Additionally, Sten Odenwald - an astronomer and educator at NASA’s Goddard Space Flight Center - told The Verge why your phone's night mode is also perfect for capturing a stunning image of the lights.

"Night mode is typically taking multiple images, like maybe five to ten images at a set speed that it optimizes for. And then it compares the images to find the best ones and basically combines those into your final image," Odenwald said. "It does dark subtraction and flat fielding, which removes distortions, and also removes some of the graininess."

So, if you're planning on camping out this evening to watch the northern/southern lights, make sure you cell phone battery is fully charge and perhaps bring along an extra power pack.

For more tips on how to see the Northern Lights, keep reading...

Check the Forecast


And we mean both the weather and aurora activity forecasts.

Firstly, make sure that high levels of aurora activity are expected in your area. A great tool for this is the official NOAA website.

Next, you're going to want to hope for clear skies. If your local weather forecast is predicting large cloud coverage, you're going to want to jump in the car and drive somewhere with clear skies.

Head to an area with Low Light Pollution


If you're in a built-up area surrounded by streetlights, it may be best to take a drive to the countryside or other dark, open spaces.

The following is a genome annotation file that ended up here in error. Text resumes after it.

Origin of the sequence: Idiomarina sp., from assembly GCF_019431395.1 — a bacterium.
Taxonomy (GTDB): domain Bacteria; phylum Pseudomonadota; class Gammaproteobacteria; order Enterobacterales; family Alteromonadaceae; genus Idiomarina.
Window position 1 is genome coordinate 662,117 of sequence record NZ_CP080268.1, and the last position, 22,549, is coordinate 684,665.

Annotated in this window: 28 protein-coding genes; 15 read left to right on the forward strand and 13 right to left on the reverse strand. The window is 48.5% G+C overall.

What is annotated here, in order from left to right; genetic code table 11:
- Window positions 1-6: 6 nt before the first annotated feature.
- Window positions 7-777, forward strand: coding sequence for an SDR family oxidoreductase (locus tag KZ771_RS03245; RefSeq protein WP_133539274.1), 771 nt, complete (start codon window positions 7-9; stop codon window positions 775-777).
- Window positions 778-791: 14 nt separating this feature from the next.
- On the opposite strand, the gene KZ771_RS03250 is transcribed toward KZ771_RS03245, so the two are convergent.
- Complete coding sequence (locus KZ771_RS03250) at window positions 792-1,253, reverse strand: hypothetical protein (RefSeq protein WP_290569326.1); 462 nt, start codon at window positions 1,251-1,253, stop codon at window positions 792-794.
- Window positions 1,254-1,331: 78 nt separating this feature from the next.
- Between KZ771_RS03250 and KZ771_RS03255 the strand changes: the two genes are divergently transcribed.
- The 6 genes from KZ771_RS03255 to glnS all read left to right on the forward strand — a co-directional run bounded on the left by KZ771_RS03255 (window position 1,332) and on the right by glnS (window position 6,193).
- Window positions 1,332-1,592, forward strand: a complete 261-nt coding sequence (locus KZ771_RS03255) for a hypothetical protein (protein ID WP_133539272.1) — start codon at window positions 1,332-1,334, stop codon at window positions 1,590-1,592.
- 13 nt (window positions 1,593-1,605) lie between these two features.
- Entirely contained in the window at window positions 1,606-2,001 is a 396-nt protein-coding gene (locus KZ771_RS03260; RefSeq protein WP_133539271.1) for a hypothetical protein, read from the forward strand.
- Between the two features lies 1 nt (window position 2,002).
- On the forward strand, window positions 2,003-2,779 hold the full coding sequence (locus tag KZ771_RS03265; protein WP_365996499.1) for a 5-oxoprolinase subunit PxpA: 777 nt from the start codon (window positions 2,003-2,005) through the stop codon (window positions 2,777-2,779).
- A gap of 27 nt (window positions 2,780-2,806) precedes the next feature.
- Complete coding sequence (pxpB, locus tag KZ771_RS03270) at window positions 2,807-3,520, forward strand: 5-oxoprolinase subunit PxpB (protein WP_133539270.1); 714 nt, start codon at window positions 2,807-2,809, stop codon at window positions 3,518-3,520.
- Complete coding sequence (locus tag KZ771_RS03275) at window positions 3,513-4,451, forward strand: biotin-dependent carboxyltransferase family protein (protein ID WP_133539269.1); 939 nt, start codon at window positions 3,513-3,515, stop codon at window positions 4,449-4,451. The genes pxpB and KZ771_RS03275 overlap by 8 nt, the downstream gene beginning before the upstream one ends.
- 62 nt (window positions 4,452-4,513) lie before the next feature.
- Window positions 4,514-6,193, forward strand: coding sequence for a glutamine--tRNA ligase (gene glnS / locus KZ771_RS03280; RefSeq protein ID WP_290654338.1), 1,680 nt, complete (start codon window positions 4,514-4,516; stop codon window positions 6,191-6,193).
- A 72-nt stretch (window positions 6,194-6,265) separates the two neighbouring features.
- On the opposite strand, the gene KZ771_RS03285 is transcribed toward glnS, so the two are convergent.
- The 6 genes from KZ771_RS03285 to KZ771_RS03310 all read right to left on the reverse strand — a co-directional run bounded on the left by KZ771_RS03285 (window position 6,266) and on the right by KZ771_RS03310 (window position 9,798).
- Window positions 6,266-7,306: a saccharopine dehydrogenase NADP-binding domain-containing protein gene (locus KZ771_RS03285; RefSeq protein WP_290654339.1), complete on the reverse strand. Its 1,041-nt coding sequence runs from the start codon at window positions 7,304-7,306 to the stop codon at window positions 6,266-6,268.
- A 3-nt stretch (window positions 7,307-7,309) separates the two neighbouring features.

Chris Snell, a meteorologist at the Met Office, advised: “The best chance you have of seeing the lights is if you are away from street lights and areas with lots of light pollution, as any type of light does have a big effect.”

Look North


The charged particles from the sun are drawn by the Earth's magnetic field, so if you're in the northern hemisphere, you're going to want to look north. (Additionally, if you're in the southern hemisphere, you can see the Southern Lights - known as the aurora australis - by looking south.)

Page adds: "The aurora is drawn towards the polar regions of the Earth. As a result you might not be able to see it directly overhead."

Be Patient


Good things always come to those who wait. The aurora borealis is a must-see event that is on many people's bucket lists.

The display is dependent on a number of different factors, so don't expect to just look up at the sky and see it. Pack a camping chair and settle in for the night - but trust me, it'll be worth it.

Wrap Up Warm


Due to the fact that you may be waiting a while throughout the cold night, make sure you're looking after yourself first and wrap up warm. Wear enough layers to ensure you remain protected from the cold evening - and maybe even pack a flask of coffee or cocoa!